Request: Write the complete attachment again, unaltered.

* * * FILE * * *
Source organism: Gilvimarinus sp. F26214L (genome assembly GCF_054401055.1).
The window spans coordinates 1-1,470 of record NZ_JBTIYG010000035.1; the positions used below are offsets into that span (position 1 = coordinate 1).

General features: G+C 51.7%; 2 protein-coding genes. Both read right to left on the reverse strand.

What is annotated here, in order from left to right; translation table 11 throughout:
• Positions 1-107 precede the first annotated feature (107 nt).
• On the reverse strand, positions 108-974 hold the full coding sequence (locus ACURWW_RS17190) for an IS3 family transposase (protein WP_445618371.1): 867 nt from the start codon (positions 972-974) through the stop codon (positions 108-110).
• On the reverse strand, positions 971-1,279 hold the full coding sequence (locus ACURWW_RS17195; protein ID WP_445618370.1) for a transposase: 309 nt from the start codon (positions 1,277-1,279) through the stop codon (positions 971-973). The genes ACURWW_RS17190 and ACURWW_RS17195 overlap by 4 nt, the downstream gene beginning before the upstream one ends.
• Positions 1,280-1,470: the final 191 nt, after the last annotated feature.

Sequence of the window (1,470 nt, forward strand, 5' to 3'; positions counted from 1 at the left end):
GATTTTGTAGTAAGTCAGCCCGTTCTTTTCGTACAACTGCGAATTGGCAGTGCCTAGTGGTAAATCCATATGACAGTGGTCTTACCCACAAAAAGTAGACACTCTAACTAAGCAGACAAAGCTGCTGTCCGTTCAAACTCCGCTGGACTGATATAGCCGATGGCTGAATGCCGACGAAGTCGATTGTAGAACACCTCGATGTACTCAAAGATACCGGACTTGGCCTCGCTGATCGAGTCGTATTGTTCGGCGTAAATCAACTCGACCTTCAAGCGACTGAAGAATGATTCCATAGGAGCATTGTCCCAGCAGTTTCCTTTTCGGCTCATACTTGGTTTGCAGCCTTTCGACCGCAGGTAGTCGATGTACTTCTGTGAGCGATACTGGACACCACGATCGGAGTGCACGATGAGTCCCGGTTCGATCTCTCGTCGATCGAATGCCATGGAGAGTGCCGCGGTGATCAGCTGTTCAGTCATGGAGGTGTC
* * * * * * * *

Source organism: Gilvimarinus sp. F26214L (genome assembly GCF_054401055.1).
The window spans coordinates 1-1,470 of record NZ_JBTIYG010000035.1; the positions used below are offsets into that span (position 1 = coordinate 1).

General features: G+C 51.7%; 2 protein-coding genes. Both read right to left on the reverse strand.

What is annotated here, in order from left to right; translation table 11 throughout:
• Positions 1-107 precede the first annotated feature (107 nt).
• On the reverse strand, positions 108-974 hold the full coding sequence (locus ACURWW_RS17190) for an IS3 family transposase (protein WP_445618371.1): 867 nt from the start codon (positions 972-974) through the stop codon (positions 108-110).
• On the reverse strand, positions 971-1,279 hold the full coding sequence (locus ACURWW_RS17195; protein ID WP_445618370.1) for a transposase: 309 nt from the start codon (positions 1,277-1,279) through the stop codon (positions 971-973). The genes ACURWW_RS17190 and ACURWW_RS17195 overlap by 4 nt, the downstream gene beginning before the upstream one ends.
• Positions 1,280-1,470: the final 191 nt, after the last annotated feature.

Sequence of the window (1,470 nt, forward strand, 5' to 3'; positions counted from 1 at the left end):
GATTTTGTAGTAAGTCAGCCCGTTCTTTTCGTACAACTGCGAATTGGCAGTGCCTAGTGGTAAATCCATATGACAGTGGTCTTACCCACAAAAAGTAGACACTCTAACTAAGCAGACAAAGCTGCTGTCCGTTCAAACTCCGCTGGACTGATATAGCCGATGGCTGAATGCCGACGAAGTCGATTGTAGAACACCTCGATGTACTCAAAGATACCGGACTTGGCCTCGCTGATCGAGTCGTATTGTTCGGCGTAAATCAACTCGACCTTCAAGCGACTGAAGAATGATTCCATAGGAGCATTGTCCCAGCAGTTTCCTTTTCGGCTCATACTTGGTTTGCAGCCTTTCGACCGCAGGTAGTCGATGTACTTCTGTGAGCGATACTGGACACCACGATCGGAGTGCACGATGAGTCCCGGTTCGATCTCTCGTCGATCGAATGCCATGGAGAGTGCCGCGGTGATCAGCTGTTCAGTCATGGAGGTGTC